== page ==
Instructor Stories and Adaptations
These resources describe how the module was adapted for use in different settings. We hope these stories inspire your own use of the module and give you insight into how to adapt the materials for your classroom.
Prajukti (juk) Bhattacharyya: Environmental Geology at the University of Wisconsin--Whitewater. The module was adapted to be used in this environmental course for both majors and introductory students at a public undergraduate university. The instructor took advantage of how easy it is to teach the units out of order, even teaching some parts of the unit separately from the module to better work with other course topics
Joy Branlund: Introduction to Earth Science at Southwestern Illinois College. The module replaces the typical rocks and mineral section of this community college course. The module activities worked well in the active-learning classroom, and the instructor appreciated how the interwoven concept maps strengthened students' cognitive skills.
Leah Joseph and Sally Willig: Geology: The Earth Around Us at Ursinus College. The module was used near the beginning of the semester to partially replace and enhance the rocks and minerals portion of the course using both class and lab time. The human element of the module was a good fit for the mostly non-science-major audience at this private liberal arts college.
Modifications on this activity from the community...
Additional Instructor Stories
Christopher Berg: GEOL 1121 (Physical Geology) at the University of West Georgia
Christopher Berg, Orange Coast College
My course is a 16-week introductory geology lecture course that is taught in a traditional setting. I replaced half of my traditional lecture content with InteGrate modules and units. I found that by incorporating the student materials into a course packet, integrating readings and assignments into my online CMS, and using in-class polling techniques, I could successfully adapt most of the activities to my large-lecture classroom setting. Students gained an appreciation for the natural resources our society depends upon that they previously took for granted, and the challenges related to preparing for and mitigating natural hazard threats and their wide-reaching impacts.
Mark Abolins: Geol 1030 Introduction to Earth Science/Geol 1031 Introduction to Earth Science Lab at Middle Tennessee State University
Mark Abolins, Middle Tennessee State University
My course is introductory general studies Earth Science, taught in a flipped instruction format with a large amount of active learning during the "lecture" period. Transition from "traditional lecture" to "flipped instruction" happened during 2013-2014 through involvement in the Middle Tennessee State University (MTSU) course redesign work group and the Tennessee Board of Regents Course Revitalization Initiative. Students use Pearson's "MasteringGeology" to complete pre-class assignments consisting of both publisher and original content, and they participate in active learning during the "lecture" period. A course response system (clicker remote and app system) is used to assess in-class learning and attendance.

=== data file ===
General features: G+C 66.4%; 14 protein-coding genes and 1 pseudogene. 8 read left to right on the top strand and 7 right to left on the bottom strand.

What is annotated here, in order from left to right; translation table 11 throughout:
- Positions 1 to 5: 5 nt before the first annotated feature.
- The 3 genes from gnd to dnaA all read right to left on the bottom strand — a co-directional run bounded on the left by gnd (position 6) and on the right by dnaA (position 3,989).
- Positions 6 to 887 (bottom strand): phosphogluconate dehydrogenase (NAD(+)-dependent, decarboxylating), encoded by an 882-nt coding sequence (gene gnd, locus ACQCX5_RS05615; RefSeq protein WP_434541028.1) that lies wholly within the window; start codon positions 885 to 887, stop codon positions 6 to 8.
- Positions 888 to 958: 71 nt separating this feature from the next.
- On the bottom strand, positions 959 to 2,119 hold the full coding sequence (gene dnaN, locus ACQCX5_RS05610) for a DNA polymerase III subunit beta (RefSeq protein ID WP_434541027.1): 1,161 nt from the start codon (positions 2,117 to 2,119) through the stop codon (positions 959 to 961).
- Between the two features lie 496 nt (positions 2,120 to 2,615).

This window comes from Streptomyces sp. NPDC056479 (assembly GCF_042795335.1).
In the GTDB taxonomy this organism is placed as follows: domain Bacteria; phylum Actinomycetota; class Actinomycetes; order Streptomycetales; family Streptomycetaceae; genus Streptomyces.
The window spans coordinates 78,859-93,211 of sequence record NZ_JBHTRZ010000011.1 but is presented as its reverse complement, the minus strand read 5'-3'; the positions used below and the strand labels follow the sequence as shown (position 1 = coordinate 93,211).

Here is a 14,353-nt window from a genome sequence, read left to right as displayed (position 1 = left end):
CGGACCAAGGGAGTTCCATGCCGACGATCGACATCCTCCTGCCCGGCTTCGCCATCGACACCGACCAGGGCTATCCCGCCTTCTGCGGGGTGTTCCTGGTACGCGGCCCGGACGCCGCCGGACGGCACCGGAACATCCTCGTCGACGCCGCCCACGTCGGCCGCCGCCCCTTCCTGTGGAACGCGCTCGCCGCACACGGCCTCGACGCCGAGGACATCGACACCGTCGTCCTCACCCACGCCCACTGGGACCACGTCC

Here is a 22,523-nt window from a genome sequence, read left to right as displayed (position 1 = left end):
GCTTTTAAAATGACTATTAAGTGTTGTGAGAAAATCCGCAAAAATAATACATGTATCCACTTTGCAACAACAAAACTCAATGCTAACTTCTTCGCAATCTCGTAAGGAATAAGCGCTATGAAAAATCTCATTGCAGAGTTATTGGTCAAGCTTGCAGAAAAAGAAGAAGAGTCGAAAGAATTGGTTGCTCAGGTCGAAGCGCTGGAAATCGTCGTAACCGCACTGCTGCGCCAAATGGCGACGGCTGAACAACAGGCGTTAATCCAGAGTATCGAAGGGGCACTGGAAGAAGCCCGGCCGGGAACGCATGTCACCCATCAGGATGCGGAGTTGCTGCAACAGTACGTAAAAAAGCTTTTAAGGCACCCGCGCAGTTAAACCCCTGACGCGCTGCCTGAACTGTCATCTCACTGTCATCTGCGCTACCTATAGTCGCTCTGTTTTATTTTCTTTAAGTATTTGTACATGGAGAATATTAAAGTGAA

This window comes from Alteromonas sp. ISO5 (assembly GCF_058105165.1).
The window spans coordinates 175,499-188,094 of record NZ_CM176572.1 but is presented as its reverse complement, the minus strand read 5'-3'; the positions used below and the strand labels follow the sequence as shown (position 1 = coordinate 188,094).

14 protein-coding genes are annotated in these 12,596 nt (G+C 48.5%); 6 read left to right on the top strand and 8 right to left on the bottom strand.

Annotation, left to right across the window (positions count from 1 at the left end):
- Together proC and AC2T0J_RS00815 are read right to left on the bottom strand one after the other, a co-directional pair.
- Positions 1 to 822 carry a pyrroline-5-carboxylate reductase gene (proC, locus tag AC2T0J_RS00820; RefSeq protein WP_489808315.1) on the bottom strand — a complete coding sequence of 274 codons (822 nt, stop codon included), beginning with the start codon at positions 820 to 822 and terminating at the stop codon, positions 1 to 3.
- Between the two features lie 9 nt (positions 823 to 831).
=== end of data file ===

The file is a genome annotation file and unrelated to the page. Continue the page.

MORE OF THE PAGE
Tiffany Rivera: National Parks Geology at Westminster College (UT)
Tiffany Rivera, Westminster College (UT)
Designed for students of all majors, National Parks Geology introduces fundamental geologic concepts through the lens of America's National Parks. My courses have gradually migrated from traditional lecture-based sessions, to integrated lecture and active learning periods. By immersing students in InTeGrate materials, they became more engaged with the content and enjoyed coming to class. The use of three different InTeGrate modules throughout the semester provided students with a variety of activities to challenge them with concepts, quantitative analysis, map reading and creating, and societal issues that affect the National Parks.
Elizabeth Nagy: Using portions of four InTeGrate modules in Physical Geology at Pasadena City College
Elizabeth Nagy, Pasadena City College
Replacing lab activities with materials from four InTeGrate modules in an introductory physical geology course at a two-year college I replaced about half of my previous laboratory activities in an introductory physical geology class with ten activities adapted from four Integrate Modules. The students seemed to enjoy the group work and moving around the room, something that I rarely did in previous semesters. I also enjoyed the diversity of teaching techniques.
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